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What it's like to run deep in the WSOP Main Event (Part 1)
The Main Event isn't just another poker tournament. Here's some help with the right mindset.
You’ll sometimes hear it said that the $10,000 Main Event at the World Series of Poker is “just another poker tournament”. It’s a cliché designed to minimize the psychological stakes of the event — which might be helpful for some players.
But it’s a total lie. The Main Event is vastly different from any other poker tournament, and this profoundly affects play from the first hand through the final table. And if you treat it otherwise, you’re probably going to lose.
Take it from me: I’ve learned this the hard way. I’d played the Main Event six times before: In 2009, 2011, 2013, 2019, 2021 and 2022, never having made the money. (Around 15 percent of players are paid out each year.) This year, I made it to Day 6, outlasting almost 10,000 other players and finished in 87th place for $92,600 — close enough that I saw the light and the end of the tunnel and dreamed of an even bigger finish.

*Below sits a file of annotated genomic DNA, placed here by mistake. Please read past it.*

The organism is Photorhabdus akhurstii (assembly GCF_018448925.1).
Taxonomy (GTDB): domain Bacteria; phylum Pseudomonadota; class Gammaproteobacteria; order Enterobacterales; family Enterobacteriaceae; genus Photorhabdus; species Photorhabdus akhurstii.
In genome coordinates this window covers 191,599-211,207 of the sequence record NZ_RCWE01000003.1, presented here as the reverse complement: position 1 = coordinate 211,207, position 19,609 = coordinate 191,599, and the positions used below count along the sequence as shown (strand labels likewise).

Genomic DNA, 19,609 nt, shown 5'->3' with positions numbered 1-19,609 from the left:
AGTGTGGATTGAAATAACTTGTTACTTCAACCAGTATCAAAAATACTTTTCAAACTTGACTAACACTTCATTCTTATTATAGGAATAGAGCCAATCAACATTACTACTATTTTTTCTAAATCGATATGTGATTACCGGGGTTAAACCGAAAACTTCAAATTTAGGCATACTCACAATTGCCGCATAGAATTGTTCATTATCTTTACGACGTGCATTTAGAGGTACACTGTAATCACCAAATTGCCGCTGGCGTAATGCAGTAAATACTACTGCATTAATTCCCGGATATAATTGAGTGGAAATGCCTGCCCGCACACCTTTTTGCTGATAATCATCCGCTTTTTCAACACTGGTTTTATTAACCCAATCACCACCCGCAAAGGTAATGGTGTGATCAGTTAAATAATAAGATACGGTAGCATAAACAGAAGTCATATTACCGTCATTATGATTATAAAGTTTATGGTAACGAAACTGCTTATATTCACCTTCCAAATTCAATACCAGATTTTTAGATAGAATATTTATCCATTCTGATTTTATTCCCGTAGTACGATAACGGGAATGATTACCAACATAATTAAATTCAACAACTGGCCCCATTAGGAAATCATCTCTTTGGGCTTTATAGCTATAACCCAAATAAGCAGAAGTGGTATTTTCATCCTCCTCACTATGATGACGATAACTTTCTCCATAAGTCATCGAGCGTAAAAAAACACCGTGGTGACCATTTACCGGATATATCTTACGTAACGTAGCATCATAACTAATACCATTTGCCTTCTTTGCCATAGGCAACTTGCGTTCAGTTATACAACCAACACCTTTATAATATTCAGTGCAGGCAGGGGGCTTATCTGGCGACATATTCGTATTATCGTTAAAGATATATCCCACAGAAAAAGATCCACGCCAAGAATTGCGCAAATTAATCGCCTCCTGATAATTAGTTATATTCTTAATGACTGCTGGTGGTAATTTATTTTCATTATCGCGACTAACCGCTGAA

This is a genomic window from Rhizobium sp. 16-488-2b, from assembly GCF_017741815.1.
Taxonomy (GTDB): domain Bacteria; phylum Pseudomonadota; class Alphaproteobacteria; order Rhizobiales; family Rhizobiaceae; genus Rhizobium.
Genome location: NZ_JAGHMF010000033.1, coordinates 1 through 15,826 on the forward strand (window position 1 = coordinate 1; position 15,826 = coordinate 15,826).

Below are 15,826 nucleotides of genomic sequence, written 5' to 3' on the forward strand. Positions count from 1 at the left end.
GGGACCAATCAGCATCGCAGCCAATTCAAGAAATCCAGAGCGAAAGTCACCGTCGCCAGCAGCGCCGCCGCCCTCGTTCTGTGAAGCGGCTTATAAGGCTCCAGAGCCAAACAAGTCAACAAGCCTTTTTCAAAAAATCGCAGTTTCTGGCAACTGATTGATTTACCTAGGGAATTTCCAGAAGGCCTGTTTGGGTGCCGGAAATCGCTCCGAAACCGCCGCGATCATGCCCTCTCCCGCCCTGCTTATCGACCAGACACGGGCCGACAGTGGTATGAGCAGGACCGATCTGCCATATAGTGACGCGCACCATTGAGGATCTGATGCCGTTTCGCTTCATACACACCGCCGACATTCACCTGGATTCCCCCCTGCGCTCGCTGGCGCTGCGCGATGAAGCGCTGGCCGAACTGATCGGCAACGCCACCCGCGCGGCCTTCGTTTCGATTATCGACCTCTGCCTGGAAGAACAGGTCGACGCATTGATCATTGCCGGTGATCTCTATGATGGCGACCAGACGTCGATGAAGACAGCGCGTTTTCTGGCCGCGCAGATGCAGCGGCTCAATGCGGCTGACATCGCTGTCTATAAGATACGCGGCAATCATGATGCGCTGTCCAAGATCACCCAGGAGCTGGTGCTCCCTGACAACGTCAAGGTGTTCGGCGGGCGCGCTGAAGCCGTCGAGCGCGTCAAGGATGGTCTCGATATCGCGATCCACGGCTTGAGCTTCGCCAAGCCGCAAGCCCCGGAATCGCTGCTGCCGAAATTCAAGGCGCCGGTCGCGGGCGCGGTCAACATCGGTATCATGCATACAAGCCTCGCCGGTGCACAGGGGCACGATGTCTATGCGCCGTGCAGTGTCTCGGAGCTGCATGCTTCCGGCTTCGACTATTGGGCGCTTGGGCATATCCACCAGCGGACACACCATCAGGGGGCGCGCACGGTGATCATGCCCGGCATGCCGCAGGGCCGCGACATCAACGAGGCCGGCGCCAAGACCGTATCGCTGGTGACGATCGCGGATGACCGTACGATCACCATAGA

Before we go any further: My strong finish this year was mostly luck. Any poker tournament is mostly luck. The precise ways in which I got lucky at this year’s Main Event were slightly weird — and I got profoundly unlucky in the hand that knocked me out of the tournament. But I was a very lucky boy for the first five-and-a-half days of the event.
Still, I was much more prepared for the Main Event than I ever had been before, and I thought it was worth relating that experience. Maybe it’s 2027, and you’ve happily found yourself waking up to a huge stack on Day 3 of the Main Event or another major poker tournament. If you stumble across this post, I hope it can help. We’ll take this in two parts. This, Part 1, is a general overview of the Main Event and what makes it special; then I’ll follow up with a day-by-day account of my experience this year.
What makes the Main Event different? It’s basically three things: